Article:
In the late 1950s, Seattle’s civic and business leaders were worried about the city losing its dominant position as a trading partner with the lucrative Pacific Rim nations. Interested in showing off all that the city and state had to offer in the hope of gaining new business, their unlikely solution was a world’s fair, the first to be held in the United States since 1940. Other cities across the nation also competed for the honor, but Seattle surprised them all with a thoughtful and well-financed plan that would forever increase the world’s awareness of the “Emerald City.” More than nine million visitors came to enjoy the soaring Space Needle, the futuristic monorail, and the dozens of colorful pavilions at the fair.
Seattle's growth from a small lumber town to one of the world's most influential urban centers has been spectacular. Little more than a century ago, the city was made up of dirt roads and timber buildings. The arrival of the Great Northern Railroad in 1893 and the start of the Klondike gold rush in 1897 changed all that. By 1914, just twenty-five years after the city suffered a devastating fire that burned the central business district to cinders, Seattle would have been almost unrecognizable to its early inhabitants. Streets had been raised, canals had been dug, and hills had been leveled, with the spoils going to create land out of the Elliott Bay mudflats. And the Smith Tower--the tallest building west of the Mississippi at the time--stood as a symbol of Seattle's new economic confidence. Businesses in Seattle are still booming today, but they are now less dependent on location and more on inspiration. The Boeing Company was founded here in 1916 and is still a major regional employer, but it is Amazon.com, Starbucks, and a host of software and biotechnology companies that represent the new face of twenty-first-century business. Seattle Then and Now presents archival photos along with modern views of the same sites as they appear today. One can see the city as it looked when Denny Hill still rose above downtown, when the University of Washington occupied a mere city block, when Duwamish canoes still put in at Ballast Island, and when missiles were based in Magnolia and naval aircraft at Sand Point. Thanks to the efforts of preservationists, places like Pioneer Square and the Pike Place Market look much as they did a century ago, while structures such as Union Station and the Eagles Auditorium live on with new uses. This book highlights some of the best-loved places in the city along with striking examples of modern architecture that help make Seattle such a vibrant and innovative city. --This text refers to an out of print or unavailable edition of this title.Visit product page →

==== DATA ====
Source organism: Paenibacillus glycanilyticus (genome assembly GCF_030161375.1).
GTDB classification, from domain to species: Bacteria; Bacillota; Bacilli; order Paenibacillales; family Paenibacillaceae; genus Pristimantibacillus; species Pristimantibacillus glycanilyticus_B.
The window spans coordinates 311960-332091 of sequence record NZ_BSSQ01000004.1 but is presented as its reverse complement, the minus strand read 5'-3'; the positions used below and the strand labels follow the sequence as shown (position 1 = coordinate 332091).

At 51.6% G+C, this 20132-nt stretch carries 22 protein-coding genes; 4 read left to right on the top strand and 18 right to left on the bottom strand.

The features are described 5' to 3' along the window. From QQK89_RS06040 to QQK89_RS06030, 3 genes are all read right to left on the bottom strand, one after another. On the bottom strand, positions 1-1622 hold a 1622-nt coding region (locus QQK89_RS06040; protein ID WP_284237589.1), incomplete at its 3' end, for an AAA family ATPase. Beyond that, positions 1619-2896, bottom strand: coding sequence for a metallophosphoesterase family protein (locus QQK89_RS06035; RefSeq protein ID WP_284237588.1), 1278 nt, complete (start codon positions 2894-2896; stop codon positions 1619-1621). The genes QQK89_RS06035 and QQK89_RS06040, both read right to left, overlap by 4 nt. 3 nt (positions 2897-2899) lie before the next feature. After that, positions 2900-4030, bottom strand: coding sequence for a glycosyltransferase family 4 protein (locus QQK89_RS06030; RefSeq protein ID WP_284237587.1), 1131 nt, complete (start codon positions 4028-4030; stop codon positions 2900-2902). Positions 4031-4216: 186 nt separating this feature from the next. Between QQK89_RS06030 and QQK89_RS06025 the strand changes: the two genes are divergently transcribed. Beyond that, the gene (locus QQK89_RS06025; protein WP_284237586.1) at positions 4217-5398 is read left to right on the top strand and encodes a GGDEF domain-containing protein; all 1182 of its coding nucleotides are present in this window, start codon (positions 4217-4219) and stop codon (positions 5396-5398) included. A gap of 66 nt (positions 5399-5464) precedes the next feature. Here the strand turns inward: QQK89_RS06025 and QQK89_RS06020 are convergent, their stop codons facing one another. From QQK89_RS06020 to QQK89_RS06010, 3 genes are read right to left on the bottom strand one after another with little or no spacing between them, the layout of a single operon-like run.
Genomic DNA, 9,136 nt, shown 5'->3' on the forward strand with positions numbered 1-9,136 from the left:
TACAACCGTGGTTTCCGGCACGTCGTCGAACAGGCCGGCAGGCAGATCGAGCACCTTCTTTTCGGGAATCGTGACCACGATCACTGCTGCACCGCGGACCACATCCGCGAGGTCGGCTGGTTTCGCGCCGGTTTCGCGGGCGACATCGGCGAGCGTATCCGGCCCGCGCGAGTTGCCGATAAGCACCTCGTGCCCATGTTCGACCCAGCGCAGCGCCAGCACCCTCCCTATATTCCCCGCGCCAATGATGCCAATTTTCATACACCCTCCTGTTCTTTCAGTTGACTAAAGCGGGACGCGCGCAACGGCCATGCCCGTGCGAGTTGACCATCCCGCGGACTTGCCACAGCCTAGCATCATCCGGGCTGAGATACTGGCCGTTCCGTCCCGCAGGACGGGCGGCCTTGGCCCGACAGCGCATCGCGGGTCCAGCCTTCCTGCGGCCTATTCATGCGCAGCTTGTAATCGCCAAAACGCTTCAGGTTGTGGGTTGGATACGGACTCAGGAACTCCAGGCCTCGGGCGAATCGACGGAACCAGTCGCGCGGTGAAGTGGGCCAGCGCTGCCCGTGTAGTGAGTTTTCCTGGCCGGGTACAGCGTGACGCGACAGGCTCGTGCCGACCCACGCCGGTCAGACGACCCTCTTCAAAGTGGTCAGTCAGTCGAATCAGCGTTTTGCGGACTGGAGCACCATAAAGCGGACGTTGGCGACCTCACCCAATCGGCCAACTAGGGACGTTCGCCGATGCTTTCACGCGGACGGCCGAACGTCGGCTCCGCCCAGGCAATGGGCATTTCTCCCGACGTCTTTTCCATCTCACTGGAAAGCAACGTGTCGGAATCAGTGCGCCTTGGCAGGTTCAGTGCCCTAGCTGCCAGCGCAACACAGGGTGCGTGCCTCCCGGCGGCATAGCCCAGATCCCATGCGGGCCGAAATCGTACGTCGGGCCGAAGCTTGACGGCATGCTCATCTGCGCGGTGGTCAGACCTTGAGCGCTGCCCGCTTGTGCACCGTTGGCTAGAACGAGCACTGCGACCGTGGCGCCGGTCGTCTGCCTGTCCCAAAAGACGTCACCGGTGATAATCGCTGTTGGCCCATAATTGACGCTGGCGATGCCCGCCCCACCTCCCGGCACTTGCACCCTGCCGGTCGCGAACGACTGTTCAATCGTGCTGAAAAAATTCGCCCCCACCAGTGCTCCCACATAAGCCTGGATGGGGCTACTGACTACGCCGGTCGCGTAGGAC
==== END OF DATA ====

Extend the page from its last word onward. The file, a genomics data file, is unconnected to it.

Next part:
The most complete book about the Space Needle ever published. Locally-based author Robert Spector brings together insight of the design and construction of the landmark along with more 40 years of Space Needle history. Book includes more than 75 photographs and illustrations. 96 pages.
Color the Pacific Northwest is an inky exploration of the people, places, plants, and popular culture that define Oregon, Washington, and British Columbia. The 50 illustrations appear on only one side of a high-quality paper that supports a variety of mediums, including pencils and markers. You can color Sasquatch, ink your own latte art, fill in the details of an intricate family of salmon, discover the Oregon Trail, and color a flying fish from Seattle’s Pike Place Market, all from the comfort of your own home.Visit product page →
Deep in the woods of the Pacific Northwest lives a quiet old creature named the Wheedle. When humans move into his forests, bringing their loud city noises, Wheedle flees to the rocky peaks of Mount Rainier, and then to the very tip-top of Seattle's Space Needle.